Your neck is a complex and delicate composition of bones, muscles, joints, ligaments, tendons, and nerves. Damage to any of these constituent parts could cause neck problems after an accident. Additionally, injuries to your jaw, shoulders, upper arms, and head could cause neck pain. There are many ways to sustain neck injury, from whiplash in a car accident to the impact of a fall. A common cause of neck pain is muscle strain. For example, if someone hits you and your neck snaps in any direction, you could damage the muscles, joints, tendons, bones, ligaments, or nerves in your neck.
Common Neck Injuries Caused by Car Accidents
Car accidents are one of the most common causes of neck injuries. When you suffer a neck injury in a car accident, it makes it difficult to do anything, even getting a good night’s sleep. It becomes dangerous to drive if you can’t turn your head far enough to see. Lifting objects and even simple housework become major chores.
Common neck injuries from car accidents include:
- Stiff tendons and muscles. These are what you often refer to as a crick in your neck. These often happen after you keep your neck in an awkward position for a long time. However, you can get stiff tendons and muscles after awkward and sudden movements, such as in car accidents.
- Sprains and strains. A sprain tears the ligaments in your neck. A strain tears a tendon or a muscle. Because a car accident hits suddenly, it is easy to suffer a strained or sprained neck.
- Pinched nerve. If any of the bones, tendons, and other tissue in your neck presses on the nerves, you have a pinched nerve. Muscle strains and sprains could cause a pinched nerve.
- Herniated discs. When you tear a spinal disc, the soft tissue inside leaks out of the disc. The tissue is a jelly-like substance that protects the spinal cord that rides inside the disc. Usually, herniated discs happen because of age. However, sudden injuries, such as a car accident or a slip or trip and fall accident, could cause a herniated disc.
- Fractured cervical spine or a broken neck. Breaking a neck is a less common injury, but it could happen, especially in a high-speed car accident. If you do fracture your cervical spine, it is an emergency, and you need immediate medical attention.
Neck Injury Symptoms
There are many potential symptoms of neck injury, ranging from minor to major.
Depending on the severity of the injury, you could have:
- A hard time turning your neck. If the injuries are minor, you might not have the full range of motion and can still turn your neck with minimal pain. If the injuries are more severe, you might not have the ability to turn your neck at all.
- Headaches that could range from minor to migraines.
- Neck pain could range from zero to 10 on the pain scale.
- Muscle spasms in your shoulders and neck.
- A stiff neck.
- Weakness in your extremities, including fingers, hands, legs, and arms.
Recovering Damages for Neck Injuries
After sustaining a neck injury in an accident, you could recover damages in the form of compensatory and punitive damages for neck and other injuries. The court orders compensatory damages in an attempt to make you whole again. You could collect two types of compensatory damages. Economic damages have a set monetary value. Non-economic damages do not have a fixed monetary value.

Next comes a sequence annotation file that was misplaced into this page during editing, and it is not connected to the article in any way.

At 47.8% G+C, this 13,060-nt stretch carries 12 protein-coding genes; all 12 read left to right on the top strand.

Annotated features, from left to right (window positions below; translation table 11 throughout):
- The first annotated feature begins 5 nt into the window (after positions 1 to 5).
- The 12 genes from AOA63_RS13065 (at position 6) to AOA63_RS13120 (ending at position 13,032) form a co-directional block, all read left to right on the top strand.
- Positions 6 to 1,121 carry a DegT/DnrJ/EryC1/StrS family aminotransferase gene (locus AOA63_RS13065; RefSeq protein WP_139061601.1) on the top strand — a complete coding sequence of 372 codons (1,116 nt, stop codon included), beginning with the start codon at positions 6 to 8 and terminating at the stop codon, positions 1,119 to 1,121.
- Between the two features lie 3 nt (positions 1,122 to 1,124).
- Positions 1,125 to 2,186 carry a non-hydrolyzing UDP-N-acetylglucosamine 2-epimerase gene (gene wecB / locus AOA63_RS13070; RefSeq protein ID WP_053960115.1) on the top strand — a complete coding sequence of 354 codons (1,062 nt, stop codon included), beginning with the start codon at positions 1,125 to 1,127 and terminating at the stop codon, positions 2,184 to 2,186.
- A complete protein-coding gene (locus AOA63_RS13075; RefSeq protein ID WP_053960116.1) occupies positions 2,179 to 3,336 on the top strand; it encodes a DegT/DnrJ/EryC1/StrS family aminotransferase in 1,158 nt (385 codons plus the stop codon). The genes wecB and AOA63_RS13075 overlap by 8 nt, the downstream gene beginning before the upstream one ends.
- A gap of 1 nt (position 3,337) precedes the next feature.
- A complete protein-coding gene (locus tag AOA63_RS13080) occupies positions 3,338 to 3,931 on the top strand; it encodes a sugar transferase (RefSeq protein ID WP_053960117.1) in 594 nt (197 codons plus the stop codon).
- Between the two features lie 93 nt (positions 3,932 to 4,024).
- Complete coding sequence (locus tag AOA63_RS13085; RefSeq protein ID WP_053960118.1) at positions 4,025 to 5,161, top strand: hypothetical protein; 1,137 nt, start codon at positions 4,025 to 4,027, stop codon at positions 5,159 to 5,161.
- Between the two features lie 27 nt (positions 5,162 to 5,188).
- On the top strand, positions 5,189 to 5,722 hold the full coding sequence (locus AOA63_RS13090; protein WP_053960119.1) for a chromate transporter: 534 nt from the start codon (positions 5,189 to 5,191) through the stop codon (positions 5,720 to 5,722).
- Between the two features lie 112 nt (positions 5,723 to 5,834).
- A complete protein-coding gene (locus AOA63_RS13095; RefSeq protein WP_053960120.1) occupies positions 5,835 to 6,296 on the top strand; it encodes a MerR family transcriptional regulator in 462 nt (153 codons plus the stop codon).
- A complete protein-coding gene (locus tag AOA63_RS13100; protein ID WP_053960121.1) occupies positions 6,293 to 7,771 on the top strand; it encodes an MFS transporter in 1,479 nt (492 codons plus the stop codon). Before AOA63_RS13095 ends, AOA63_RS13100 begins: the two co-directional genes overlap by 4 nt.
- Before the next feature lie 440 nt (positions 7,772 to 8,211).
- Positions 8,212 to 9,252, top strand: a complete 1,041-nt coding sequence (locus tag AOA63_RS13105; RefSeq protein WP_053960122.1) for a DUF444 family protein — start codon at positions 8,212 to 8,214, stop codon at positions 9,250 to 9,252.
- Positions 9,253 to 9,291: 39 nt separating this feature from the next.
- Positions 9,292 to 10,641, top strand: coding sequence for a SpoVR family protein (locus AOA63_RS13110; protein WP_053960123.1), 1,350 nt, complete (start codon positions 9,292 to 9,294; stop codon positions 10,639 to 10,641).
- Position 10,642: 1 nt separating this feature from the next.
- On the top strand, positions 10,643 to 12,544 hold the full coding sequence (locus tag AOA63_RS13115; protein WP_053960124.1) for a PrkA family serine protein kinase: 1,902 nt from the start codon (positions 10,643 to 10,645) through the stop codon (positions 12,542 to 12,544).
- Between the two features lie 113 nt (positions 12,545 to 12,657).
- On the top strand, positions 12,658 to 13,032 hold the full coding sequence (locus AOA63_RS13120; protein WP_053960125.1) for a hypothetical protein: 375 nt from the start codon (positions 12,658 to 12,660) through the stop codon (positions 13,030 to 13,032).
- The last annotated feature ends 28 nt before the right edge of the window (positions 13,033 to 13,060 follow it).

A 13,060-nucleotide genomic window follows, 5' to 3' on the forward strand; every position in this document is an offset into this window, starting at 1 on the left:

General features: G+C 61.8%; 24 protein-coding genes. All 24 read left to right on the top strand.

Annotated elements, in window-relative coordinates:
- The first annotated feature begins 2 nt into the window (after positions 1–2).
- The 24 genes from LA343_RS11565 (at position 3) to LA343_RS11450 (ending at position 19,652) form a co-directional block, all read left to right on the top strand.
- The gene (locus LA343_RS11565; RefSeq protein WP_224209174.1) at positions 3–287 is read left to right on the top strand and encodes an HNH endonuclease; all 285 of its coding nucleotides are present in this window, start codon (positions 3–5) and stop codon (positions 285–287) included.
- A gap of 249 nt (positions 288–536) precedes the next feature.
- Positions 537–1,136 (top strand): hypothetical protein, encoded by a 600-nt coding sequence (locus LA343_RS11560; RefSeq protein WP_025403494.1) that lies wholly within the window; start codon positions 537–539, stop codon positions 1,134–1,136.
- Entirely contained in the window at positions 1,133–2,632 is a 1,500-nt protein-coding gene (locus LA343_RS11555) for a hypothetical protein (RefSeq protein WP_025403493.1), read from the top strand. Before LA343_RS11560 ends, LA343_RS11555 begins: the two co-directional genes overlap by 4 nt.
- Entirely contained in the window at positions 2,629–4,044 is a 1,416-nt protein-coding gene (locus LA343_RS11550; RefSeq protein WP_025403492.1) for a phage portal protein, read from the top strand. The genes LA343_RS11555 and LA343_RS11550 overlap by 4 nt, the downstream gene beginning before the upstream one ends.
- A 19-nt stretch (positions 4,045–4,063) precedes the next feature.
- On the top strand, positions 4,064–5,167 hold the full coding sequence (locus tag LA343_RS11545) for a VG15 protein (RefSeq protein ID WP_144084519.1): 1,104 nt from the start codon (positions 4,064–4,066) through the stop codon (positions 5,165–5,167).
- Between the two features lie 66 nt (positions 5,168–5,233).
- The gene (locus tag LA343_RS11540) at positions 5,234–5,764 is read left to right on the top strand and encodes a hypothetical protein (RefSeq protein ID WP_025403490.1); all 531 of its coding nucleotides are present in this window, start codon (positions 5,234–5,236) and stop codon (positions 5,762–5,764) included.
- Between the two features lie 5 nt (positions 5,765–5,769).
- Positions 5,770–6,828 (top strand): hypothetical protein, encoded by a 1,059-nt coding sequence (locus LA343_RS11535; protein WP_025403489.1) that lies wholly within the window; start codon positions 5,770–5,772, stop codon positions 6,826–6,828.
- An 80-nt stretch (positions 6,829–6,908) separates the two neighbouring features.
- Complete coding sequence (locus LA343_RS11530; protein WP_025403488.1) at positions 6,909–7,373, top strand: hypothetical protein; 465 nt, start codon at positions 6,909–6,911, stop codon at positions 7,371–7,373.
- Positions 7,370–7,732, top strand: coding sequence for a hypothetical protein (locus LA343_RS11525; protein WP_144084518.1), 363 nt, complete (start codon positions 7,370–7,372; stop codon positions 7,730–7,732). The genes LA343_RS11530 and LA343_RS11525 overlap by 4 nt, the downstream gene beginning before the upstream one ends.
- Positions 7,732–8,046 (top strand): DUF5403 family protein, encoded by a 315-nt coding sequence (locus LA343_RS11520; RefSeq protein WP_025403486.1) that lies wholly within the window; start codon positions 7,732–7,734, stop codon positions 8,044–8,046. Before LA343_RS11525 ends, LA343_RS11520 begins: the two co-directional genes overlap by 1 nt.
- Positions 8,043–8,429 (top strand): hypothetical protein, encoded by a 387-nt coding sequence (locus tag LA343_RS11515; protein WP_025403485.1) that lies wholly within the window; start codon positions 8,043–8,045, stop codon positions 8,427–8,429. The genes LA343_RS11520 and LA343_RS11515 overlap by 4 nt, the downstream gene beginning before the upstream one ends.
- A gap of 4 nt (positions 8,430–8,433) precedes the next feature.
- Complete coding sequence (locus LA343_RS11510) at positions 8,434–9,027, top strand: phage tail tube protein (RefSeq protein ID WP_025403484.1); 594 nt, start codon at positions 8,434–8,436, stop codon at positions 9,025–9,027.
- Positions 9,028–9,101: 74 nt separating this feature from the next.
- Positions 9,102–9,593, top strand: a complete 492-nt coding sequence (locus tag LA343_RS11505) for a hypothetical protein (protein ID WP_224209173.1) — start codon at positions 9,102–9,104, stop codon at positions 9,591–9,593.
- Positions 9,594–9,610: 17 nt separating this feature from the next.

Sometimes referred to as special damages, economic damages in a neck injury case may include:
- Past medical expenses, for injuries sustained in an accident and incurred before a settlement or a court award
- Future medical expenses, for injuries sustained in an accident and which you expect to incur after a settlement or court award
- Past lost wages, for wages you lose before a settlement or court award while recovering from your neck injuries and can’t work
- Future lost wages, for wages you can expect to lose due to long-term or permanent disabilities from your neck injuries
- Replacement or repair of destroyed or damaged personal property
Sometimes referred to as general damages, non-economic damages in neck injury cases may include:
- Pain and suffering, including emotional distress, if the accident causing the injury was particularly traumatic
- Loss of quality of life
- Loss of companionship
- Loss of consortium
- Inconvenience, if you have to hire someone to do the chores you normally do
If a court orders punitive damages in a neck injury case, it will hold a bifurcated (two-part) trial. The first stage will determine liability and the second stage will determine damages. If the court finds that the defendant’s actions or inactions were grossly negligent or intentional, it may order punitive damages. A court does not order punitive damages to compensate you for injuries and expenses you incurred in the accident. Instead, punitive damages are a civil punishment against the defendant for grossly negligent or intentional behavior.
To Settle or Litigate?
It’s hard to say from the outset whether you will settle or litigate your neck injury case. While most neck injury victims start with hopes of settling, and most do, some insurance companies just won’t offer a fair and reasonable settlement. If you accept a low amount, you might not have enough to cover your medical expenses, especially if you suffered particularly traumatic neck injuries, such as in a car wreck, causing long-term or permanent disability.
Either way, insurance companies will tend to do whatever they can to minimize or deny your claim. For this reason, you should only give the insurance company your name, date and location of the wreck, and your attorney’s contact information, and then let your attorney discuss the accident with the insurance company. If you can’t settle, you and your auto accident attorney can discuss taking your neck injury case to a trial to recover damages by court award.